Wisconsin is a "best interests of the child" state when it comes to splitting up custody and time between mom and dad. This standard means a judge will review all filings and circumstances presented as evidence before making a decision based on what she or he believes is best for the children.
What factors impact how a judge may rule? Do you have to let a judge decide your fate, or can you do something before it gets that far? Understanding some of the factors a court uses in determining custody and placement may help you craft a plan before the judge steps in.
Does one parent encourage a relationship with the other?
In splits involving children, whether the parents have wed or not, emotions tend to run high. If parents did not see eye to eye while living together, there is a good chance it will not suddenly start after a separation. The court does not look kindly on one parent badmouthing the other or not encouraging children to visit the other parent. A court will decide which parent will foster a better relationship with the other when determining custody.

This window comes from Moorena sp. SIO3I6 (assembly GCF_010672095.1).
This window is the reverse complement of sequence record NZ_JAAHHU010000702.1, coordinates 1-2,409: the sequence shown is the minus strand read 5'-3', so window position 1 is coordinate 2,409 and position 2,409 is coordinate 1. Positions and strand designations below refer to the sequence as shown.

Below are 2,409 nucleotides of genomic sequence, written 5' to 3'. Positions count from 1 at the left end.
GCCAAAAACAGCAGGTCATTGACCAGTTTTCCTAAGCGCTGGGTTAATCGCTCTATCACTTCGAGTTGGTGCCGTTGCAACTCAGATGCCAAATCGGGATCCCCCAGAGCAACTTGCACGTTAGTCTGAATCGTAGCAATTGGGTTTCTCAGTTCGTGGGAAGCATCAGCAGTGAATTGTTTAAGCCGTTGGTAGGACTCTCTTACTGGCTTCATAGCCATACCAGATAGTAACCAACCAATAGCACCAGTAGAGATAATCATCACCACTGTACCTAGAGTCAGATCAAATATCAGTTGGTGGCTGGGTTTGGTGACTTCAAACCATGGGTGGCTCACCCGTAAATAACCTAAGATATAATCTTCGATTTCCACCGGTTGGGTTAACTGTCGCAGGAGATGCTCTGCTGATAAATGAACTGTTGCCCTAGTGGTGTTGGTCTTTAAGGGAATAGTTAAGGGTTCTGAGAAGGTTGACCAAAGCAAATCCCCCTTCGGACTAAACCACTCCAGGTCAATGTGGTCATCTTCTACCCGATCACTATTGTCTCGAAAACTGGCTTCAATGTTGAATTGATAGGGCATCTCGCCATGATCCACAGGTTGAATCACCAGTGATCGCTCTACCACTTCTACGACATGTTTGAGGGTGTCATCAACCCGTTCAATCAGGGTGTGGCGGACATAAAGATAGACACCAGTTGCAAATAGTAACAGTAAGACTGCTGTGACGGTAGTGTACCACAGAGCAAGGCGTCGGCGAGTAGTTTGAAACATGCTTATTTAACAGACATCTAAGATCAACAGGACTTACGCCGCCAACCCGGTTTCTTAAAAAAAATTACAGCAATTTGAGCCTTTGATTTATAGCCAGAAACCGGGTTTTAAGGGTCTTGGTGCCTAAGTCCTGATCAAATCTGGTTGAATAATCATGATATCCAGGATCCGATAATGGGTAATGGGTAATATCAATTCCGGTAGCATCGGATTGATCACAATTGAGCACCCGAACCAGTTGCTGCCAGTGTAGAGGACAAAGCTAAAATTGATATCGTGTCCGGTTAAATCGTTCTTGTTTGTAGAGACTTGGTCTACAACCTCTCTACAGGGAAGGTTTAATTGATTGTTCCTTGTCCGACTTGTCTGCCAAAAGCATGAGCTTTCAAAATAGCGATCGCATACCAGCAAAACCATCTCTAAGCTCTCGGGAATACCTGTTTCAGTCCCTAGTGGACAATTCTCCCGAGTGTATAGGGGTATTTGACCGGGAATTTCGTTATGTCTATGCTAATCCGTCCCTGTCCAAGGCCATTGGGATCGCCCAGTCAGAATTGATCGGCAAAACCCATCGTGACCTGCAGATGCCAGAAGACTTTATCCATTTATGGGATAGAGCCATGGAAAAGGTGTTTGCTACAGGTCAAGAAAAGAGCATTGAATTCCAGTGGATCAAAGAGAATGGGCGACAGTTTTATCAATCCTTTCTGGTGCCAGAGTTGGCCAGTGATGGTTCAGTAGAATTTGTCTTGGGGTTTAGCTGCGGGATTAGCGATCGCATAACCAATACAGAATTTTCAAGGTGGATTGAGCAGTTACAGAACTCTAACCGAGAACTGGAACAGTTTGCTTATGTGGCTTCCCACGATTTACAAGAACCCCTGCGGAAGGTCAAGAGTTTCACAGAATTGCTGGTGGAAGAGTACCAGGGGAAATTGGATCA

What kind of parent-child relationship exists?
If children have only known one parent for most of their lives, a judge will typically not grant the absent parent custody rights, at least not at first. The court delves deeply into sole custody requests, as it may merely mean one parent wants more child support.
What is the parents' home life like?
At the top of the determination list is the parents' living situation. A judge is more apt to grant custody to the parent living in the more consistent home environment than the one who moves or is unstable. If one parent stays in the family home, for example, that person may get permanent or partial sole custody to keep the kids in a familiar environment during the transition.
Custody determinations typically send emotions into high gear. Doing your best to come to an agreement before appearing in front of a judge is your best shot at getting what you want.